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Five WNBA players who have made the crypto leap

Jewell Loyd, a longtime crypto investor, is a Coinbase brand ambassador. (Steph Chambers/Getty Images)

The WNBA has officially entered the wide world of cryptocurrency. The league joined forces with Coinbase in October, making the company the league’s exclusive cryptocurrency platform partner.

As part of the partnership, all 144 members of the WNBA Players’ Association will receive Coinbase accounts and crypto funds to become more familiar with the space. The partnership also features educational sessions on crypto and NFTs for the players.

The WNBA is no stranger to the marketplace, having partnered with Top Shot last summer to release NFTs featuring the league’s top moments and players. In May, the New York Liberty became the first team in WNBA history to launch an NFT with their digital nail art series.

The league and its teams aren’t the only ones getting in on the action, either. Here are five WNBA players who have taken advantage of the crypto and NFT marketplace.

Jewell Loyd

A longtime student of financial investing, Loyd has been active in the cryptocurrency market since 2013. So, when the WNBA and Coinbase teamed up ahead of this season, the Seattle Storm star was eager to become a brand ambassador for the company.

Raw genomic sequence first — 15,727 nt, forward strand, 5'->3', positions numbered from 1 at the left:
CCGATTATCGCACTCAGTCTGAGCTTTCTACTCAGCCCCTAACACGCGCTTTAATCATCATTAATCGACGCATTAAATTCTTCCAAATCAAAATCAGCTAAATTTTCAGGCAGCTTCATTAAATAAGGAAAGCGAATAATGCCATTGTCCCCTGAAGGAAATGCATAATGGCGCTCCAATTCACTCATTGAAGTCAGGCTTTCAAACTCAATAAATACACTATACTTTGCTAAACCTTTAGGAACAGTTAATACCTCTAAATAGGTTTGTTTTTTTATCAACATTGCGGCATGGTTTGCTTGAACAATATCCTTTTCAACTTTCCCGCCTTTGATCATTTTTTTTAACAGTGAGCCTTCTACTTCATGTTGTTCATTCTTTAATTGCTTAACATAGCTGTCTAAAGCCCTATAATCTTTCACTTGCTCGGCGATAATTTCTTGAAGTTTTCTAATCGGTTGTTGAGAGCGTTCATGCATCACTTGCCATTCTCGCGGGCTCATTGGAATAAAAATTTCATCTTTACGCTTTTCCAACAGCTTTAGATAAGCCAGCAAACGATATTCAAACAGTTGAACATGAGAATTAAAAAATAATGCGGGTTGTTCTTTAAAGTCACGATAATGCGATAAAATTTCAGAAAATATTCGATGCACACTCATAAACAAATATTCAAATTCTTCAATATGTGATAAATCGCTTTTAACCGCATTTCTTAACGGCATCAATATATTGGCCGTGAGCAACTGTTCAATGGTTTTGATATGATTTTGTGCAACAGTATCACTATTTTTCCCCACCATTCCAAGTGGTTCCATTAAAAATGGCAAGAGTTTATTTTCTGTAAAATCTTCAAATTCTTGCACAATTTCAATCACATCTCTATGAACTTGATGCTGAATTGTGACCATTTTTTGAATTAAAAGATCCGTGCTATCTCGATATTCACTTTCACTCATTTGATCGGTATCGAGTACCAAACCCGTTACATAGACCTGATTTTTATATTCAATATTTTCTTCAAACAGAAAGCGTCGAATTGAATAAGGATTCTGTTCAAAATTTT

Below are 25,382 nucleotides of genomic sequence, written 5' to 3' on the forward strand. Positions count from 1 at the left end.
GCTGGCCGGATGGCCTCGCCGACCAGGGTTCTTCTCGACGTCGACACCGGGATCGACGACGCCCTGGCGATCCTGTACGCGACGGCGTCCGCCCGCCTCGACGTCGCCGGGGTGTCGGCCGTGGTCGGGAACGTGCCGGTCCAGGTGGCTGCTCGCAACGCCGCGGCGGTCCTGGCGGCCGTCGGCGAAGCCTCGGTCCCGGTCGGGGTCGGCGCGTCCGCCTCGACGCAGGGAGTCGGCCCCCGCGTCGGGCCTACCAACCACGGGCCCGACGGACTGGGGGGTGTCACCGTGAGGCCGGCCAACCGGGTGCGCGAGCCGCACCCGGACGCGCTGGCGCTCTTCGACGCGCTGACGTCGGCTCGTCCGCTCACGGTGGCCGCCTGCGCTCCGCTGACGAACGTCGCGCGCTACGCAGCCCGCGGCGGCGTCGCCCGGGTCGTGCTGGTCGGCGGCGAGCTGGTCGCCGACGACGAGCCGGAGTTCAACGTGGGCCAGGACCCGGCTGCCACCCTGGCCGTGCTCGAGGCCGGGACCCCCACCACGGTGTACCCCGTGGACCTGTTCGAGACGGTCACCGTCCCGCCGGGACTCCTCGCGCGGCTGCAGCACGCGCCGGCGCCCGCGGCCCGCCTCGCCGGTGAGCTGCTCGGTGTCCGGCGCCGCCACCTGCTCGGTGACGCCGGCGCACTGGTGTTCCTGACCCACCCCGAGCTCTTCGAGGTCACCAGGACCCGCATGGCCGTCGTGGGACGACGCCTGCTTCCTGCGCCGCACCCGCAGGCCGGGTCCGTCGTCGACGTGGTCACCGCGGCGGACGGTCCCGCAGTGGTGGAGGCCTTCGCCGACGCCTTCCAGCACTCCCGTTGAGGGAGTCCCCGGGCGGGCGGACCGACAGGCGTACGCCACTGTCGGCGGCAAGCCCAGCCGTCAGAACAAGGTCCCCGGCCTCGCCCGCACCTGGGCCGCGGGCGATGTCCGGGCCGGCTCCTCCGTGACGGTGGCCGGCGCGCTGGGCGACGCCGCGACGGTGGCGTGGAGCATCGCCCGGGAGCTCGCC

“Coming into the league, I was steps ahead of most people ahead because I was lucky to have a good background,” Loyd recently told Just Women’s Sports. “I understood the fundamentals and had a good foundation. The moment I got into the league and got my first check, it was let’s invest this. Let’s save this, put it somewhere and strategize.”

Loyd announced the partnership officially on Instagram in May, posting a piece of digital art by artist Yasmin Shima with the caption: “It’s time to secure the W in crypto. I’m proud to be a part of team Coinbase.”

In addition to her personal investments, Loyd has long been a vocal supporter of the crypto economy. The four-time All-Star was a part of Front Office Sports’ Learning Crypto in Sports Essentials course, where she discussed athletes’ connections with and adoption of cryptocurrency in the sports industry.

Through the league’s partnership with Coinbase, the 28-year-old is hopeful that her fellow WNBA players will learn about all of the financial opportunities the crypto market has to offer.